Kurosawa ruled his team like an "emperor," and could have fits of terrible anger. He and the people around him had an especially hard time when filming Dersu Urzala under the most primitive circumstances in Siberia. In the course of the filming, Kurosawa went from one bottle of vodka a day, to two bottles. Kurosawa worked well with people who had lesser egos, such as Mifune Toshiro, who despite his macho roles was a rather shy man - a pity Kurosawa dropped him after filming Red Beard, just because he had enough of his style of acting.

Katsu Shintaro originally was to be the lead actor in Kagemusha, but the swaggering, rough-and ready actor immediately clashed with the precise and perfectionist Kurosawa - their relation just lasted one day, the second morning Katsu left in a huff and was replaced with Nakadai Tatsuya. This episode reads like slapstick, but the quarrels with Takemitsu Toru were more serious. Takemitsu, who wrote the music for Ran, was Japan's most important composer of the twentieth century and of course had a great sense of artistic integrity. He did not allow Kurosawa (who, as "emperor" wanted to have his say in every small detail!) to meddle with the music he made. Takemitsu got his way but with much difficulty and never worked with Kurosawa again. On the contrary, he made a pointed remark about the group around Kurosawa who just acted as yes-men and never dared to differ in opinion (in this, he also included Nogami Teruyo): "It's all the fault of the people around Kurosawa!"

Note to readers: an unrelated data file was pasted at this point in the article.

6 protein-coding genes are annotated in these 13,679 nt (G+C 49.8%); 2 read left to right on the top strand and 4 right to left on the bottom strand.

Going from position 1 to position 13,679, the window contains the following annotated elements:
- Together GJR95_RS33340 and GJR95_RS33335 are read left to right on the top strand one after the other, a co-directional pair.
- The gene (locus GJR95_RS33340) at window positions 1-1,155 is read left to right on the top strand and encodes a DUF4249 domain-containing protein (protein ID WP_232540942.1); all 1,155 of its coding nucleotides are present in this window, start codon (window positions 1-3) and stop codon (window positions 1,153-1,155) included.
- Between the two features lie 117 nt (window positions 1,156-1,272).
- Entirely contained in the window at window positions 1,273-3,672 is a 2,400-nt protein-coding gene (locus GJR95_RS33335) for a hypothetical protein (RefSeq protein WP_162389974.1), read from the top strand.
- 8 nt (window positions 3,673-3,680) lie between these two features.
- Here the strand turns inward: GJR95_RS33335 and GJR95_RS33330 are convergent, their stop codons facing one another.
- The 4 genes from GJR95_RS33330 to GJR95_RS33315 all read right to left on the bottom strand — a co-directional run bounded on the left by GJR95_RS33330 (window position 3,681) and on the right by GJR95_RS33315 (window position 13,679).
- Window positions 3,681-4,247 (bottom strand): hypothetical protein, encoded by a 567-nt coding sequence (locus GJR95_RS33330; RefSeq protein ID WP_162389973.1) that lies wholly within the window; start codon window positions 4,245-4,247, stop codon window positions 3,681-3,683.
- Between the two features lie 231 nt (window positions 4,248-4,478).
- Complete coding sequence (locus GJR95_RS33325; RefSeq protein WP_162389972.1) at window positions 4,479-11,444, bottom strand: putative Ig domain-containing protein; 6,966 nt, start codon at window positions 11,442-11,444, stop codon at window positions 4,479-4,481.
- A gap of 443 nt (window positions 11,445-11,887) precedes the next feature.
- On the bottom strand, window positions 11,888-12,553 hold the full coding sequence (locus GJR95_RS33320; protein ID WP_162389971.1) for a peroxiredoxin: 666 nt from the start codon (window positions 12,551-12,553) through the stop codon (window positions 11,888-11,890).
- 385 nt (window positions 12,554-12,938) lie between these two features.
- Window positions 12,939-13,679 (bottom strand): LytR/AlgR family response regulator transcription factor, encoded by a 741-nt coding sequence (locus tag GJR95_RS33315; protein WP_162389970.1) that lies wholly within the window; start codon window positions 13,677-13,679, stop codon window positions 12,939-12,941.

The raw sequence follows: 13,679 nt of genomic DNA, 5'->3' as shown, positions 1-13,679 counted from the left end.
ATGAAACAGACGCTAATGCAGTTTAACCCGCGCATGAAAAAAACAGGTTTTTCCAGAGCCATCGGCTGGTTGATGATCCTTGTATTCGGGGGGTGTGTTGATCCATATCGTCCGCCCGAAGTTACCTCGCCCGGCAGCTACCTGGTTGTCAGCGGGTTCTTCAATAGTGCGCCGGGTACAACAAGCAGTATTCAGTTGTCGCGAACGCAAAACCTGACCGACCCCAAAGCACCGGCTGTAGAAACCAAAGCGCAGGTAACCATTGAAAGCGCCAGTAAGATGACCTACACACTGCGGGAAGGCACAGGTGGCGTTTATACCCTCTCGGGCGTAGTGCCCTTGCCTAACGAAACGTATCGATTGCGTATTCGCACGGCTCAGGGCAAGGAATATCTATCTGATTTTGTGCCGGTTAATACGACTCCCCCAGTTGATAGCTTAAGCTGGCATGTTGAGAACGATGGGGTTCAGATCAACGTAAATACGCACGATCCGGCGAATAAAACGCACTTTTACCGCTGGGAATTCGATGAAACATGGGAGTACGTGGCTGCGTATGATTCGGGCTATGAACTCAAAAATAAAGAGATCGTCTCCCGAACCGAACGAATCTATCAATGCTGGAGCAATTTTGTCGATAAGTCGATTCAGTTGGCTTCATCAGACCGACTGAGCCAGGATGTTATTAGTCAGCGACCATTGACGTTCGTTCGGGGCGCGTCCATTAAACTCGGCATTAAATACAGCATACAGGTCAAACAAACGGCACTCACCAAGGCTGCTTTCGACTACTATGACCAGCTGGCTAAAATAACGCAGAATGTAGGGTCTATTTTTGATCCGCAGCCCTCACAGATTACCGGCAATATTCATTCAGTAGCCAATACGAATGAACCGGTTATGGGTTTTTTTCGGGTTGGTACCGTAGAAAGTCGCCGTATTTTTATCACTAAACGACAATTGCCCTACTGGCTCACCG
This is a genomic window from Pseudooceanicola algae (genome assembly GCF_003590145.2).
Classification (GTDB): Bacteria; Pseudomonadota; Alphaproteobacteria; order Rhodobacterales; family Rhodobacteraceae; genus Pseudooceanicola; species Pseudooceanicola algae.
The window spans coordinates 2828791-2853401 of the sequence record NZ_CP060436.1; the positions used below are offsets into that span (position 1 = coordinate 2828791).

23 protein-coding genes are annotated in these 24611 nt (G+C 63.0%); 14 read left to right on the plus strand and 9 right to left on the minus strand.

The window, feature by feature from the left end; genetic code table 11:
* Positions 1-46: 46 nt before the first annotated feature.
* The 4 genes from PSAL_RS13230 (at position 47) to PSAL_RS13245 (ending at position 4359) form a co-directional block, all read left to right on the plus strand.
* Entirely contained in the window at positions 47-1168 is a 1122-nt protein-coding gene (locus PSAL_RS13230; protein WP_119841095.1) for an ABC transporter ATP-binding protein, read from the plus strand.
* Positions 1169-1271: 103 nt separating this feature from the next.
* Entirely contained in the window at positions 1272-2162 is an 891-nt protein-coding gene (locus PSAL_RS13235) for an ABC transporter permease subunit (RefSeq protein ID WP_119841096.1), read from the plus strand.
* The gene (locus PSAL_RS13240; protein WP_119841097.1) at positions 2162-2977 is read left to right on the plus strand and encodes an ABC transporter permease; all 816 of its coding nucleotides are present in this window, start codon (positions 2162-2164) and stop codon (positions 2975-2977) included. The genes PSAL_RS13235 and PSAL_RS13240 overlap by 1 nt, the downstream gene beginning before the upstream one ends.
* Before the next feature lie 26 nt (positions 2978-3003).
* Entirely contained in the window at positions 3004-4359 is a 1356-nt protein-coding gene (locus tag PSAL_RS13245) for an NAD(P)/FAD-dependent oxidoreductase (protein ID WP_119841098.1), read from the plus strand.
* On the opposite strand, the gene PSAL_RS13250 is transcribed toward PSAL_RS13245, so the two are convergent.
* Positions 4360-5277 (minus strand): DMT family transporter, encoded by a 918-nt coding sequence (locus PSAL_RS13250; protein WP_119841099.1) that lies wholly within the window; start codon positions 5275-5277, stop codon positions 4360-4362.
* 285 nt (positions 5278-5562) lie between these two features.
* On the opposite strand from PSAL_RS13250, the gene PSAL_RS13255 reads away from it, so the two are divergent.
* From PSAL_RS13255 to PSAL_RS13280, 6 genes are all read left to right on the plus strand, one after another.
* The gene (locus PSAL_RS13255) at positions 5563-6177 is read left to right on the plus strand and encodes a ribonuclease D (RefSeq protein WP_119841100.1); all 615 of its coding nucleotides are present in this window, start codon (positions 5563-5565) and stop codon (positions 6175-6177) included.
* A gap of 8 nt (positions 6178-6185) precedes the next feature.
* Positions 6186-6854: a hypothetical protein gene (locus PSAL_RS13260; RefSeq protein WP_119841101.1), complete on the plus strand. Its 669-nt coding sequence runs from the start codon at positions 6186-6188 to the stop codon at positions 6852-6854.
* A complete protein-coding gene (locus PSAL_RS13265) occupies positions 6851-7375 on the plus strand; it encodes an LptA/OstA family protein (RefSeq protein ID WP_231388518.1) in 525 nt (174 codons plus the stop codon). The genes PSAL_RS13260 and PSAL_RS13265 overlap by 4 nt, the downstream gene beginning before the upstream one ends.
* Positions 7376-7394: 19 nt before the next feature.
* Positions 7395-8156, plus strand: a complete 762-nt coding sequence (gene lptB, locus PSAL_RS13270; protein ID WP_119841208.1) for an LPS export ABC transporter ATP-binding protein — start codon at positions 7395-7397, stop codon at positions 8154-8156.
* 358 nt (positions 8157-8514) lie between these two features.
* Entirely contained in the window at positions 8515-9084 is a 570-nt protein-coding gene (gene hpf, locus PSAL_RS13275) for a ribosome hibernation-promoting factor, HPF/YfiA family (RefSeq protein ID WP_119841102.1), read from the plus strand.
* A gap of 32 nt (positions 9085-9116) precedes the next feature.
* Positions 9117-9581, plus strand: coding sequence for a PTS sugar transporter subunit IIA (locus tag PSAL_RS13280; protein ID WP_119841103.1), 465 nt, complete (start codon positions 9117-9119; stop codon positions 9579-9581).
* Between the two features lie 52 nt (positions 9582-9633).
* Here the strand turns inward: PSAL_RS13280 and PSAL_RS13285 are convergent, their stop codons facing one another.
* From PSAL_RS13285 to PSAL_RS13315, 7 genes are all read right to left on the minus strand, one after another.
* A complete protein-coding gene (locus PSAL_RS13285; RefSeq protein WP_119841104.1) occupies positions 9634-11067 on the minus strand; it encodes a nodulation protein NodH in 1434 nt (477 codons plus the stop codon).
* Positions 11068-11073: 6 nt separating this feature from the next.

But Nogami certainly is no flatterer, she openly shows us the great director in his many moods, also the nasty ones. Her book is a treasure of stories and in the end we only would like to have had more.

Kurosawa left a great number of perfect fims behind. The result of reading this book is that I want to see those films again... perhaps I will start with Rashomon...

Saturday, August 16, 2008

Kaleidoscope, selected tanka of Shuji Terayama

Terayama Shuji (1935-1983) was Japan's infant-terrible of the sixties of the last century. Genius, avant-gardist, iconoclast, photographer, director, playwright, novelist, filmmaker, cultural critic and poet. In his time, his work incited scandal and outrage. Today, he is a cult hero. In his all-too short life, he wrote 200 literary works and made 20 short and long experimental films (the most famous is Denen ni shinisu or "Pastoral: To die in the country"). Terayama was obsessed with the borders between fiction and reality.

Although best known as a playwright (see for some translations and an analysis Unspeakable Acts listed below), Terayama was also an excellent poet. He started writing tanka in his teens and even won an award for emerging tanka poets. His tanka are unique in that they are not based on his own experience, but should be seen as fiction, as scenes from a play or a film. He did have complex emotions, however, as he was an only child whose father had not returned from the war, and whose mother - he claimed - had abandoned him. He grew up with family in Aomori and as his uncle owned a movie theater, he saw countless films until he moved to Tokyo in 1954.